To elucidate how PI(3)K regulates neutrophil morphology and motility, we developed the tools to photoactivate a protein in specific cells of live zebrafish using a genetically-encoded Rac1 GTPase which can be photoactivated reversibly and repeatedly by 458nm light in tissue culture systems (Wu et al., 2009). The current dominant model proposes that PI(3)K regulates forward protrusion of the leading edge by activating Rac through a Rac GEF, such as DOCK (Nishikimi et al., 2009). We therefore examined whether localized activation of Rac at the cell front could rescue the morphology and migration defects induced by PI(3)K inhibition. First we established a system to induce protrusion of the leading edge of neutrophils in live zebrafish by expressing the photoactivatable Rac specifically in neutrophils (Figure 4A). Single photoactivation of Rac at a given cell edge generated protrusion from the stimulated edge quickly after stimulation, with protrusion lasting 2-3 minutes (Figure 4B and movie S5), and induced directed migration (Figure 4C and movie S5). Directed migration induced by photoactivation of Rac lasted only 2-3 minutes, presumably due to diffusion or dark recovery of photoactivated Rac (half-life of dark recovery is 43 seconds in vitro (Wu et al., 2009)). Stimulation with 458nm light did not induce any obvious effects on morphology or migration of neutrophils expressing only mCherry (Figure S4A). Strikingly, repeated photoactivation of Rac at the leading edge was sufficient to direct neutrophil migration within tissues of zebrafish and to spell letters by guiding the trajectories of individual neutrophils (Figure 4D and movie S6). This was performed by repeating photoactivation on a small circular area (diameter 2-5μm) in the pseudopods at the leading edge. Interestingly, it was difficult to reverse neutrophil polarity and induce protrusion by performing photoactivation of Rac at the uropod in neutrophils migrating rapidly (data not shown), suggesting that the tail of polarized neutrophils are resistant to focal Rac-induced protrusion. This is consistent with previous reports suggesting that the uropod of polarized cells are resistant to becoming a new front (Devreotes and Janetopoulos, 2003; Xu et al., 2003). Guiding by photoactivation of Rac was also sufficient to impair neutrophil attraction to a wound, and was used to alter the direction of migration and to guide a neutrophil between the wound and the blood vessel (Figures S4B--4D,4D, and movies S7A and S7B), suggesting that localized Rac activation can overcome endogenous chemotaxis signaling. Accordingly, photoactivation of Rac could also induce directed migration of relatively immotile neutrophils in the CHT (Figure S4E).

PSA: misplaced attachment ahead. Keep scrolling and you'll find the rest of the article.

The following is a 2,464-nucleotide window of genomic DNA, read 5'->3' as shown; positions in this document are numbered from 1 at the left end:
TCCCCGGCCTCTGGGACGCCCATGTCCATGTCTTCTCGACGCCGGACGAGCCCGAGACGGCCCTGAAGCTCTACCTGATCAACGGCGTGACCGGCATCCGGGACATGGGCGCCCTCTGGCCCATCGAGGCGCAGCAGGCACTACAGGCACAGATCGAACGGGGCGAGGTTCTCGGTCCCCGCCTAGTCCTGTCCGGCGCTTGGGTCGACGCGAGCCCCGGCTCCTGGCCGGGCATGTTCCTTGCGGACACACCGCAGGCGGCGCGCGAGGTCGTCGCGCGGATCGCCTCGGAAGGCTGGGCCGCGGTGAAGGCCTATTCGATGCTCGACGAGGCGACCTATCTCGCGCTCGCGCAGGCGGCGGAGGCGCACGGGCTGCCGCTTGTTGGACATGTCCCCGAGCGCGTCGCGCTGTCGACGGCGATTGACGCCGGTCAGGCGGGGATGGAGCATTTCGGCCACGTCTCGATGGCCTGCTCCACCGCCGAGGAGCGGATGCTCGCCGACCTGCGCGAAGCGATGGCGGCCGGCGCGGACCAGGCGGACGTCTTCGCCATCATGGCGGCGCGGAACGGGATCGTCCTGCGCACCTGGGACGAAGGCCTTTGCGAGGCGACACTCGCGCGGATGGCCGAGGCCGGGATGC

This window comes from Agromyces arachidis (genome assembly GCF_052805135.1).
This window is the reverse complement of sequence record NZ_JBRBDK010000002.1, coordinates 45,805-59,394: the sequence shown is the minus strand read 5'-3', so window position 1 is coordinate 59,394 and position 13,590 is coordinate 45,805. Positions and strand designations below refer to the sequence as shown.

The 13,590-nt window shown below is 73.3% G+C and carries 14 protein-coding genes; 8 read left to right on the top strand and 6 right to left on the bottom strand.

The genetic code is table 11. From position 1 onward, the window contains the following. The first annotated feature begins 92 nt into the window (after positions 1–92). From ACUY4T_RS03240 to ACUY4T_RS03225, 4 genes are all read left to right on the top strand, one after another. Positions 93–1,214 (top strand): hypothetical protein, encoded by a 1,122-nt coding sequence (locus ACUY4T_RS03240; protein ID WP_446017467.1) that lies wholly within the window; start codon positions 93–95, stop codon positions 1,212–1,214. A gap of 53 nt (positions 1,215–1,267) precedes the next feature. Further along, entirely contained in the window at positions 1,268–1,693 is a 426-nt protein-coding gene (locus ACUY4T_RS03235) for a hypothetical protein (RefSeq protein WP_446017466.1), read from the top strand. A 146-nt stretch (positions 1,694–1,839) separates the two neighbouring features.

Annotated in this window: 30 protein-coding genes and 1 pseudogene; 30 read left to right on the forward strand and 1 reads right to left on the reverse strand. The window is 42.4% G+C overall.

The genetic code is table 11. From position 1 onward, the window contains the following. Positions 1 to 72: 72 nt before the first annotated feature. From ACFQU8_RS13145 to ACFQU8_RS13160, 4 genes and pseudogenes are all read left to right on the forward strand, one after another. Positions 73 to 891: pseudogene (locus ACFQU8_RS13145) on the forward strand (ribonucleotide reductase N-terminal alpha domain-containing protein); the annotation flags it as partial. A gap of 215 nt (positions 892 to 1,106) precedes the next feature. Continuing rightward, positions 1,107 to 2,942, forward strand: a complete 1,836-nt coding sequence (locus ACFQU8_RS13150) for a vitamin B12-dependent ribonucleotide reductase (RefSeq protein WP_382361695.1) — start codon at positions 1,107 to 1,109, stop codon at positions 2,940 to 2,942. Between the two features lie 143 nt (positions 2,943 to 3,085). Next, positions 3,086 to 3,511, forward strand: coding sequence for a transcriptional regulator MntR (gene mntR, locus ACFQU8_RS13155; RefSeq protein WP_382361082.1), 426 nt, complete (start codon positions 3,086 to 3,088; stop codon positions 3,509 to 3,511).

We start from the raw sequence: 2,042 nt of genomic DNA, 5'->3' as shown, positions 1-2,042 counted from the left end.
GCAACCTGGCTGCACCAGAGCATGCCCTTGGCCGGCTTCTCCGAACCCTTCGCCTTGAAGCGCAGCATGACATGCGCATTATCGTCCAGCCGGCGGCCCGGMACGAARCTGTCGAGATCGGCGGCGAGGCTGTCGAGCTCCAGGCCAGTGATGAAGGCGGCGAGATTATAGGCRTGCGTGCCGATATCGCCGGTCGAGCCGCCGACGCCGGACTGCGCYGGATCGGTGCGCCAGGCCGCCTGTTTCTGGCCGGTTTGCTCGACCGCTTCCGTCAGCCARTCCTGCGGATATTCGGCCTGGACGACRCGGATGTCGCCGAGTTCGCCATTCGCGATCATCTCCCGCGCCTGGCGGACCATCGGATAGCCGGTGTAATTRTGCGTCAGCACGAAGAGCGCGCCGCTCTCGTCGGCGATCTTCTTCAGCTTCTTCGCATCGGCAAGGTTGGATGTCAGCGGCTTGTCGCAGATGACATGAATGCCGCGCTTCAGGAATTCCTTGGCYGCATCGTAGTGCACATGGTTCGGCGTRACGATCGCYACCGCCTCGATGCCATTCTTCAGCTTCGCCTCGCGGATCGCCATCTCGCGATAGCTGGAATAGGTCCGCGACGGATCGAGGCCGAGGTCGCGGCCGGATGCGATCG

To determine if Rac activation was sufficient to rescue the migration defect of PI(3)K-inhibited cells, we induced polarized Rac activation at the leading edge in larvae exposed to PI(3)K inhibitors. Intriguingly, photoactivation of Rac at the leading edge of PI(3)K-inhibited neutrophils did not induce migration (Figure 4E). This was unexpected and contrary to the current dominant model that PI(3)K regulates migration through Rac activation at the leading edge. Further morphometric analysis revealed photoactivation of Rac at the leading edge can induce protrusion of the leading edge but cannot induce migration or a normal contracted tail (Figure 4F and movie S8). We also confirmed similar results by using the PI(3)Kγ-specific inhibitor AS-605240 (data not shown). These findings suggest that the tail and migration defect induced by PI(3)K inhibition is not just secondary to the protrusion defects.